My daughter wanted to be a powerful sea queen/goddess, and so we went with the idea of making our version of Amphitrite, who was Poseidon’s wife.
The supplies we used were pretty basic:
- Flesh-toned body suit
- Mixed green colors of tulle and other silky green fabric pieces (I purchased approx. 1/4 of a yard of all sorts of colors)
- Fishing net
- Mixed shells
- Plastic pearls (individual and strings)
- A child's sized belt
- A child's sized bathing suit top (bikini)
- Wig (my daughter chose blue/grey color)
- Plastic head band
- Plastic round Christmas ornament
- Cheap latex paint (blue for glowing orb and gold for shells)
- Gold spray paint
- Empty oatmeal container
- Florists wire
- Battery powered string of lights
- Hot glue gun and glue sticks
We already had a lot of the items in our stash of craft supplies. Approx cost for whole costume was $55. The most expensive items were the body suit and wig. If you live in the south where Halloween weather is warmer, you won't need a body suit.
Step 1: The Main Costume
We made the costume out of lots of tulle, and silky fabrics in various shades of green. The skirt was strips of fabric folded over a belt. Once all the layers of fabric were folded over the belt, I did a very rough stitch with green thread to hold it all onto the belt. I then incorporated several pieces of fish netting attached with hot glue. I wanted the whole look to be somewhat rough. My daughter wanted something closer to pretty, I wanted more grunge - we met in the middle. I also incorporated shells, and even some glittery pretend coral made out of hot glue.
The top was a bathing suit top, where we glued on green fabric as well as fish netting. (The bathing suit top we had at home already and it was purple. If you have something green, that would make it easier for you!). To all of that we added shells, shimmery coral we made out of hot glue, and little plastic pearls.
Step 2: The Crown
The crown was made out of a plastic headband, spray painted gold. Using a mix of shells (some painted gold with latex paint and some left natural color) I hot glued them onto the headband, added strings of tiny plastic pearls and included larger pearls as well. My daughter really wanted some dangling touch, so I added on a bauble from a cheap charm bracelet to the center string of mini-pearls. Then a blue/gray wig added an extra touch of pizzaz, and the crown helped hold on the wig.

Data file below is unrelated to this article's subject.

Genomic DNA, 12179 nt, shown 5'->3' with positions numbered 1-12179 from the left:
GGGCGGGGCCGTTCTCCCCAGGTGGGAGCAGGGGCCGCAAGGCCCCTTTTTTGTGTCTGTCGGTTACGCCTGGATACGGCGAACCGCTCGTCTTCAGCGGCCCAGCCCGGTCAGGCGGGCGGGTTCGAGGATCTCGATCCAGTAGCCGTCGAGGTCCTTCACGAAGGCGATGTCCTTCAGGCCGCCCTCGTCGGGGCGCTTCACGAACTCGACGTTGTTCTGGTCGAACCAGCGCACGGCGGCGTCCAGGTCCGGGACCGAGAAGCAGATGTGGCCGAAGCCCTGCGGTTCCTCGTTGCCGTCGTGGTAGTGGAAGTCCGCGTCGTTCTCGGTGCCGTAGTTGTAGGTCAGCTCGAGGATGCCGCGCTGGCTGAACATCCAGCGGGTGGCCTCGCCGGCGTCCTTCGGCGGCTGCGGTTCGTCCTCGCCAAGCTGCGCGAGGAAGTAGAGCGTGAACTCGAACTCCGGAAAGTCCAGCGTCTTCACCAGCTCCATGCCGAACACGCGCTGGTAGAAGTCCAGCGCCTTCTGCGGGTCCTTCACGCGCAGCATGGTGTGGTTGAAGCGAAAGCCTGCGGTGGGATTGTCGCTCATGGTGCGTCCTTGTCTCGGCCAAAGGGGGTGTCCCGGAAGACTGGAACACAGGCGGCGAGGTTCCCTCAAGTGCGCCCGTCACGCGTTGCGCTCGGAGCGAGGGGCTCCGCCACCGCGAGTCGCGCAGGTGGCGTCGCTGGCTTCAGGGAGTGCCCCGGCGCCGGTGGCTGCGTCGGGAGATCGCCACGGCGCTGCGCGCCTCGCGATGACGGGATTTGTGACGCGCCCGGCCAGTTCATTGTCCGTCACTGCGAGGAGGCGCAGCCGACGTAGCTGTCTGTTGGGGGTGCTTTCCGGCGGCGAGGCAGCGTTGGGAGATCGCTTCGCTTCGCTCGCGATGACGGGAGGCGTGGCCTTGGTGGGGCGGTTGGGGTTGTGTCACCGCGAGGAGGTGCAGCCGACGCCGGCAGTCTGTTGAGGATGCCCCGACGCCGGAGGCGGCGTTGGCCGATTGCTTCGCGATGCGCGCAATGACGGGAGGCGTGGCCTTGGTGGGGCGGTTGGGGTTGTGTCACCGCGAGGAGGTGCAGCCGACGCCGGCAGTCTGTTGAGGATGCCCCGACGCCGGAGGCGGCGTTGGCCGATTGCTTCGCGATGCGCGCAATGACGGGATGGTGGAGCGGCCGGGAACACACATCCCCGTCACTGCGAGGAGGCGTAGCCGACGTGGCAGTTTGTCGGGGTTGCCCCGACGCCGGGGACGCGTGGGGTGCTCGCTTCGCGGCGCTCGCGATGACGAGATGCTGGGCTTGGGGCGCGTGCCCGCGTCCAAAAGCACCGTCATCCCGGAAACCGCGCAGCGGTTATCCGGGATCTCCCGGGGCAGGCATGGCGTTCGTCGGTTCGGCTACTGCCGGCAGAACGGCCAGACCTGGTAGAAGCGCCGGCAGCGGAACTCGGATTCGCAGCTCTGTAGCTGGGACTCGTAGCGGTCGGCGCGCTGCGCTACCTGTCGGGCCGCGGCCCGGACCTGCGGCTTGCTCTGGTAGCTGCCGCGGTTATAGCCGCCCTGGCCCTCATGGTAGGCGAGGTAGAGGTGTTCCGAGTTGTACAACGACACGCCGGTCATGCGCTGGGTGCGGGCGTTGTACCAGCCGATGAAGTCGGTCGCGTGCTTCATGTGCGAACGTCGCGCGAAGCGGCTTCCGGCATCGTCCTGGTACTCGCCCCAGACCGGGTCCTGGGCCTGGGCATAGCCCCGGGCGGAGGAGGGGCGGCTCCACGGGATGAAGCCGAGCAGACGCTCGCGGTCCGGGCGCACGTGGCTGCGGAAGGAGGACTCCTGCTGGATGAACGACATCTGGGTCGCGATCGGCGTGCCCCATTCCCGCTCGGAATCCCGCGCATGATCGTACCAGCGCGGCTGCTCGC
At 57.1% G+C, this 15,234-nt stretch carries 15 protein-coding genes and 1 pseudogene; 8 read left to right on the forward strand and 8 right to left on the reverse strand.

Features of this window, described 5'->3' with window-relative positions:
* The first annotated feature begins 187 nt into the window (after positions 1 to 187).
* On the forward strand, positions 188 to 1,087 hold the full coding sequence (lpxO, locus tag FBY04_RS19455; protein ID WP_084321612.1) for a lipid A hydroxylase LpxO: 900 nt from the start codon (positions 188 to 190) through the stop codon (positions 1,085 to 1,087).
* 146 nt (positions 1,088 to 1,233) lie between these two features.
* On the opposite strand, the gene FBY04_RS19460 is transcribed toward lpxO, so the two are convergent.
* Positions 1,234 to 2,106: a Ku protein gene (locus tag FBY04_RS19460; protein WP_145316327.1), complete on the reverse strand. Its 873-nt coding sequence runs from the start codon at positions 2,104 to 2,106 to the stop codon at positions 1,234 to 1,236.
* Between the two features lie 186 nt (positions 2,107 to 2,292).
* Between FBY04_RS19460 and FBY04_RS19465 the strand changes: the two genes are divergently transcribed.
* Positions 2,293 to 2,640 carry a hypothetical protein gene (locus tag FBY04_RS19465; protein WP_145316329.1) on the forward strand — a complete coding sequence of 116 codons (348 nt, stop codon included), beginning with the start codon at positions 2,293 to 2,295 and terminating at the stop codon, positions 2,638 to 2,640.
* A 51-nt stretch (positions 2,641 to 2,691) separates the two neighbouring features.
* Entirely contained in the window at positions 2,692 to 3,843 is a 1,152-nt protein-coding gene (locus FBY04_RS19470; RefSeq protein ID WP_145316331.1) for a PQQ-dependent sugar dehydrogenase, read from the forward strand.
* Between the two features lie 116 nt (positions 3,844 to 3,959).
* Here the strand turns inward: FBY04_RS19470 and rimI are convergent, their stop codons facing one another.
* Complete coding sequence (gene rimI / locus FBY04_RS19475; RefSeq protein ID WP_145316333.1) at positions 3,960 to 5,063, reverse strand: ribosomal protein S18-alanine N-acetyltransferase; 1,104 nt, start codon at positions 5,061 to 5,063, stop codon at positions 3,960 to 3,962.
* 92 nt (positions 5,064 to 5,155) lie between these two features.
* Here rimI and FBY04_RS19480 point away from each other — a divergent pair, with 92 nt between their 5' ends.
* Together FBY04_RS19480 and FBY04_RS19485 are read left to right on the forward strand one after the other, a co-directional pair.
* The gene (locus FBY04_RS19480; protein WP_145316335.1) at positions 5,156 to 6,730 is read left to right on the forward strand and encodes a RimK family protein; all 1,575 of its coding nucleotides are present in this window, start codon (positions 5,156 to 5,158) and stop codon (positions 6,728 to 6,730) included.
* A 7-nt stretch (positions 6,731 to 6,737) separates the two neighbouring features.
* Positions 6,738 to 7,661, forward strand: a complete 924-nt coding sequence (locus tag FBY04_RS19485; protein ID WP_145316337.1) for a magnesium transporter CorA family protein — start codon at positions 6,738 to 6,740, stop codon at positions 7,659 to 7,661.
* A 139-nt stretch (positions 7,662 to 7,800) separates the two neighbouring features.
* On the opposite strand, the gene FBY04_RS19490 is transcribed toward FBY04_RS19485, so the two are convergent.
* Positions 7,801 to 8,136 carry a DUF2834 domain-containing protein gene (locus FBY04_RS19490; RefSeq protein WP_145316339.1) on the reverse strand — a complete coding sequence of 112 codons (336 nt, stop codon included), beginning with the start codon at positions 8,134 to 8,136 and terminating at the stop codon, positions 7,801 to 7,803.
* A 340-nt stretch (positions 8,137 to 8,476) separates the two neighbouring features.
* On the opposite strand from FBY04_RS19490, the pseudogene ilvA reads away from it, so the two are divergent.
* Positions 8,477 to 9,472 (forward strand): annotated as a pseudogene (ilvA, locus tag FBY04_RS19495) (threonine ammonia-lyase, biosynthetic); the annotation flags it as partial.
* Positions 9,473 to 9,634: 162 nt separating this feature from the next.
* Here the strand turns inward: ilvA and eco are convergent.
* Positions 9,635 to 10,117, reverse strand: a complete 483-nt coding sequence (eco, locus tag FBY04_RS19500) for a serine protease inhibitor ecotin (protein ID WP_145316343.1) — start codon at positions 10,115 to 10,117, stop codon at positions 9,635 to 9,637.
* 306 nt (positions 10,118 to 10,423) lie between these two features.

Step 3: Staff 'o Power
The glowing staff ‘o power was made from a plastic broom handle spray painted gold. Then I attached a plastic Christmas ball ornament painted with blue latex paint and filled with a string of battery powered lights. I hot glued the glowing orb to the end of the broomstick, and used packing tape to attach the battery pack, making sure that I could access the on/off switch.
To give the staff more visual interest, I cut up a wire coat hanger and bent two pieces around the neck of the orb. I daubed on hot glue all over the wire and then spray painted them gold to look somewhat organic, but also give a touch of jeweled gravitas. After the gold spray paint finished drying, I hot glued on more shells (some painted with gold latex paint, and with some pearls) to cover up the overall foundation and camouflage the battery pack.
It was easy to turn it on and off, see the picture of how it looked in the dark!
Step 4: Candy Bucket
For the candy bucket, I spray painted an empty oatmeal container gold. Using hot glue, I squirted on coral shapes on which I sprinkled glitter before the glue dried. I then glued on some extra shells. Poking two holes near the top on opposite sides, I used a pretty ‘water’ colored ribbon as a handle (which also added an extra girly touch).
Step 5: Have Fun!
Since it was chilly on Halloween, my daughter wore a flesh-toned body suit under the costume. It worked perfectly. My daughter went trick-or-treating with our other daughter who was dressed as a Coral Reef. (You can check out that Instructable as well!)
Halloween was a hit!